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Sign Language Studies

American Annals of the Deaf

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Signed Language Interpreting in Brazil
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Photo 7. different

Photo 8. man

Photo 9. person

Photo 10. woman Photo 11. person

Note that since BSL does not have a specific sign for the word gender, several possible means of translating the word include linguistic loan and fingerspelling or the use of BSL man or woman or both of these strategies. In this manner, the interpreters had to very rapidly edit, limit their choices of alternatives, and act.

Proceeding with our examples, we refer to Tiago’s interpretation of the same segment (i.e., the title of the text, “The Construction of the Gender Difference”). Tiago adopts transposition and excludes the word gender, mentioned by the narrator. Instead, he conveys this piece of information directly by signaling different (photo 7), man (photo 8), person (photo 9), woman (photo 10), and person (photo 11). In other words, Tiago does not mention the word gender in his interpretation but substitutes or, rather, unfolds the term into several sequentialized signs. Tiago’s decision is shown in photos 7 through 10.

Transposition is a very common discursive strategy in translation and interpretation and serves to create both involvement with the receiver and cultural proximity. In other words, a direct piece of information is conveyed as in a conversation or an informal dialogue so as to raise interest in the topic being discussed (Aubert, 1998).

Our analysis shows that in order to emphasize and clarify the information being orally transmitted, the women interpreters provided more explicit data (e.g., by contextualizing information and details as a translation modality) than did the men interpreters (explicitation). The men interpreters, in contrast, used transposition most frequently. Tiago, for instance, as illustrated earlier, decided to exclude the word gender and used transposition in his interpretation, privileging a direct definition with man, woman, person, and different.

Contextual information is added by the translator or interpreter either consciously or subconsciously to help the receiver of the message to understand it. From the perspective of translation studies, this is one of the reasons that translated texts tend to be longer than the original texts. In this respect, Aubert (1998) refers to explicitation as a likely universal resource in the linguistic mediation provided by professional and nonprofessional translators. In our study, we also observed that the time needed for the interpretations was longer than the narrated text.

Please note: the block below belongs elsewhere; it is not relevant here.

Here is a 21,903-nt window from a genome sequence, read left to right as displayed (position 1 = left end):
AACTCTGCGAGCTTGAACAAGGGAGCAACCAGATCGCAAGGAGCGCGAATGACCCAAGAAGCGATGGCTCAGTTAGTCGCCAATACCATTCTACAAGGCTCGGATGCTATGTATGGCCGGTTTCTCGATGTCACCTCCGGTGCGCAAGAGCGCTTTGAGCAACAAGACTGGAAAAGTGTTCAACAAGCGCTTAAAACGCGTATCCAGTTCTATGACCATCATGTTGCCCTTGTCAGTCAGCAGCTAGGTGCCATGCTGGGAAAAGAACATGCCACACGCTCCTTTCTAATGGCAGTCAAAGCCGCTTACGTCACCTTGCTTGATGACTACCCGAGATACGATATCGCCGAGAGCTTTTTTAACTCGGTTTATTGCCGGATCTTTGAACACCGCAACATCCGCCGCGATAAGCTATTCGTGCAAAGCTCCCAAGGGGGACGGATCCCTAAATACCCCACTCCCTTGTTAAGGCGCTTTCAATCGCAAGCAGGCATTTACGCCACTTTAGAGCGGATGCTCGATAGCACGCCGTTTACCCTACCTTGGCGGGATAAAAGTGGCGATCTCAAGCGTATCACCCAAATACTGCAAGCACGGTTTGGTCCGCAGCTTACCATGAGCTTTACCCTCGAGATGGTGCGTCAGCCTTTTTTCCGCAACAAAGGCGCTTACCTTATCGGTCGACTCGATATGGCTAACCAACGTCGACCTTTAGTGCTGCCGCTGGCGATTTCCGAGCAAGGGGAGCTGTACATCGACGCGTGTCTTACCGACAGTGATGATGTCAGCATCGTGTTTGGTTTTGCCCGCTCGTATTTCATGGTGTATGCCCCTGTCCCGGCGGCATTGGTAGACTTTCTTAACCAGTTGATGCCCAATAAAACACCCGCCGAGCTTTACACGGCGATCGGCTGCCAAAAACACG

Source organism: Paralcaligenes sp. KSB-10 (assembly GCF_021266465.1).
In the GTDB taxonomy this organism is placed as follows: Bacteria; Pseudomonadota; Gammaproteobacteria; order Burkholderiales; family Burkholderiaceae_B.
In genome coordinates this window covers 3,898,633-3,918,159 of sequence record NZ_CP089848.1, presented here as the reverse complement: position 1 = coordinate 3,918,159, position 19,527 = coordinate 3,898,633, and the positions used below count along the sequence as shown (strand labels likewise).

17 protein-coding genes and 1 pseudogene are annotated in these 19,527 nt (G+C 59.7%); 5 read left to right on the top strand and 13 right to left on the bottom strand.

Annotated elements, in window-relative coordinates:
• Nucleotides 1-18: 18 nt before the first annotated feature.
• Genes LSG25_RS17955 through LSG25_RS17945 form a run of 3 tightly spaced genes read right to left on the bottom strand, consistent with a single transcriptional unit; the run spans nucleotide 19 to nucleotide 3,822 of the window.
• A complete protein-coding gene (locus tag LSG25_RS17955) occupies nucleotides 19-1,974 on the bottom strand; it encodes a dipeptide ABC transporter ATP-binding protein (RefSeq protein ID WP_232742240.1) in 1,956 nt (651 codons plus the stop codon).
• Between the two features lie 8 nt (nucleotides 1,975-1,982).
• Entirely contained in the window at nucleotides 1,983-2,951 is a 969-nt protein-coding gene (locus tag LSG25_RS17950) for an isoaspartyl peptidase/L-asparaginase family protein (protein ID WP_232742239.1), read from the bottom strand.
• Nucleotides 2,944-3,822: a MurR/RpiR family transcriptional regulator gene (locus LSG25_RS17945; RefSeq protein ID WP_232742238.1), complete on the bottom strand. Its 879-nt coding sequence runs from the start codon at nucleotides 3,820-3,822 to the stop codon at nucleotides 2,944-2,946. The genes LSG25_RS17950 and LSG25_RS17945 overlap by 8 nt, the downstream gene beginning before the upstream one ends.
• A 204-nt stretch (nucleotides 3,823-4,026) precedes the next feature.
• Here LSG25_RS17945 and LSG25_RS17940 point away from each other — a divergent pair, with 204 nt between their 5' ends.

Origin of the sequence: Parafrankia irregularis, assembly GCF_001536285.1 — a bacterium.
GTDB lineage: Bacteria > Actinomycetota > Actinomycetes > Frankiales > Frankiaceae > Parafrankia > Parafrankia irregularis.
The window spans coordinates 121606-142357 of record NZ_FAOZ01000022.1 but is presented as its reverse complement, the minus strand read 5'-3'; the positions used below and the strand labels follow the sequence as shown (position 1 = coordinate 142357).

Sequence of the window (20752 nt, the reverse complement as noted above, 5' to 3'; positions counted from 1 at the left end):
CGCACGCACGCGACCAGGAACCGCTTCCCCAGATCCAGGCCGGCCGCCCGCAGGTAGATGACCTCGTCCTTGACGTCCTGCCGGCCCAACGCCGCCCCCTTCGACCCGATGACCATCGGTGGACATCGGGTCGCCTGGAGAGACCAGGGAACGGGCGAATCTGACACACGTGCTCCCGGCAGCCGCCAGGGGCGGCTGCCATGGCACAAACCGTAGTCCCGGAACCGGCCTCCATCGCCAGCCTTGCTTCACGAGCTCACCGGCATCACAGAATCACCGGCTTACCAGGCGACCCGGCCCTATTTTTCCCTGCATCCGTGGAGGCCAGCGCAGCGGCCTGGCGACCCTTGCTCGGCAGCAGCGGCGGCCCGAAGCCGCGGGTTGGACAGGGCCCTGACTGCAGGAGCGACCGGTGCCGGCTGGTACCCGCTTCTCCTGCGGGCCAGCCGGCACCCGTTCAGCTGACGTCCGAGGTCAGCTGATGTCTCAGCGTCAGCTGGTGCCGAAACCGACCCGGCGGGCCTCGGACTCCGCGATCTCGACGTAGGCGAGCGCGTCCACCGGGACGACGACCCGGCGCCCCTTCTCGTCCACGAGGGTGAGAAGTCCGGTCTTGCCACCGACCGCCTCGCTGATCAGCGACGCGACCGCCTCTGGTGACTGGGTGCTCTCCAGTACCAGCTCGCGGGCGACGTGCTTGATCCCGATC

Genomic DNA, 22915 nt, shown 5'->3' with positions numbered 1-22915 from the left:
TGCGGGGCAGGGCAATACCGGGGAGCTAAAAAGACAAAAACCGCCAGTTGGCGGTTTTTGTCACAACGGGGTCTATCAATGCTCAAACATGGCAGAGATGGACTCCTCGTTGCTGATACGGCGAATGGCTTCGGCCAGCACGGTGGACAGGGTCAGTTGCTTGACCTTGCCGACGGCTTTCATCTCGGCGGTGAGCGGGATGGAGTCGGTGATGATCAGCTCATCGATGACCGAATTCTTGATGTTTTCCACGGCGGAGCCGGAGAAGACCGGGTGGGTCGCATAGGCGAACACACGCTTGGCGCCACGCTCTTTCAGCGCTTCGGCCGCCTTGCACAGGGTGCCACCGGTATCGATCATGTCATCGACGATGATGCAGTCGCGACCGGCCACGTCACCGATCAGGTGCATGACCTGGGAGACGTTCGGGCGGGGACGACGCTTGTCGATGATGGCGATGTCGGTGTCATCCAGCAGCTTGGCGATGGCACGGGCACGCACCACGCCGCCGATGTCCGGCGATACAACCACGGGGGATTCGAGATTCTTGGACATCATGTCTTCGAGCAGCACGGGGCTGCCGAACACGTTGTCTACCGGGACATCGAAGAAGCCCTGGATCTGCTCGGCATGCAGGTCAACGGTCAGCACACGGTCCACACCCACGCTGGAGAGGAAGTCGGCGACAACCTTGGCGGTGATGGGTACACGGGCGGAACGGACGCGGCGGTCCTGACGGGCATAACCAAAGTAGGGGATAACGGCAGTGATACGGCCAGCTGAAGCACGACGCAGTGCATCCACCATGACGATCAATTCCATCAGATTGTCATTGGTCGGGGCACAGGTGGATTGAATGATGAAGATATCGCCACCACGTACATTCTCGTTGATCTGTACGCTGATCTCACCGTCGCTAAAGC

We would like to emphasize that the duration of the interpretations differed according to the gender of the interpreter. Silvana’s and Viviane’s interpretations each lasted 5 minutes and 40 seconds, while Leticia’s ran 5 minutes and 35 seconds. On the other hand, Tiago’s interpretation ran for 5 minutes and 13 seconds, and Marcos’s and Filipe’s each lasted exactly the same time as the text that was narrated in Brazilian Portuguese: 5 minutes and 12 seconds. Thus, the women used more time making their translations than the men did.

Hence, in our study, time constituted an important factor as a gender trait in Brazilian Sign Language. Note that the time was calculated from the beginning of the interpretation in sign language and there was no simultaneous relation to the narrated text.

The results of our data analysis indicate that the interpreted message varied in length according to the gender of the interpreters, which suggests that this may constitute a gender trait. As Cameron explains (in Heberle, 2000), to become a man or a woman, individuals negotiate and accommodate feminine or masculine styles of talk in different communities and historical moments. In our study the difference in the lengths of the interpretations seems to support this hypothesis.

Nevertheless, even though our results show this difference, further research with empirical evidence is needed to substantiate our findings, as other sociocultural factors also influence our forms of talk and the definitions of masculinity and femininity, as gender studies suggest.

The second fragment chosen for analysis and description of the data is based on the interpretation of proper names (Ana, Paulo, Mariana, and Álvaro), which, according to the text, identify a person as a man or a woman. The relevant text segment is the following:

When a child is born, she or he[1] soon receives a name that almost always identifies her or him in relation to biological sex: feminine or masculine. Ana, Paulo, Mariana, or Álvaro, for instance, reveals a person who was born with a specific biological sex, whose characteristics are immutable. (Folha de São Paulo, 2005)
    1. In the original text in Folha de São Paulo, the pronoun used is “she,” as in the Portuguese language “child” is a feminine noun.
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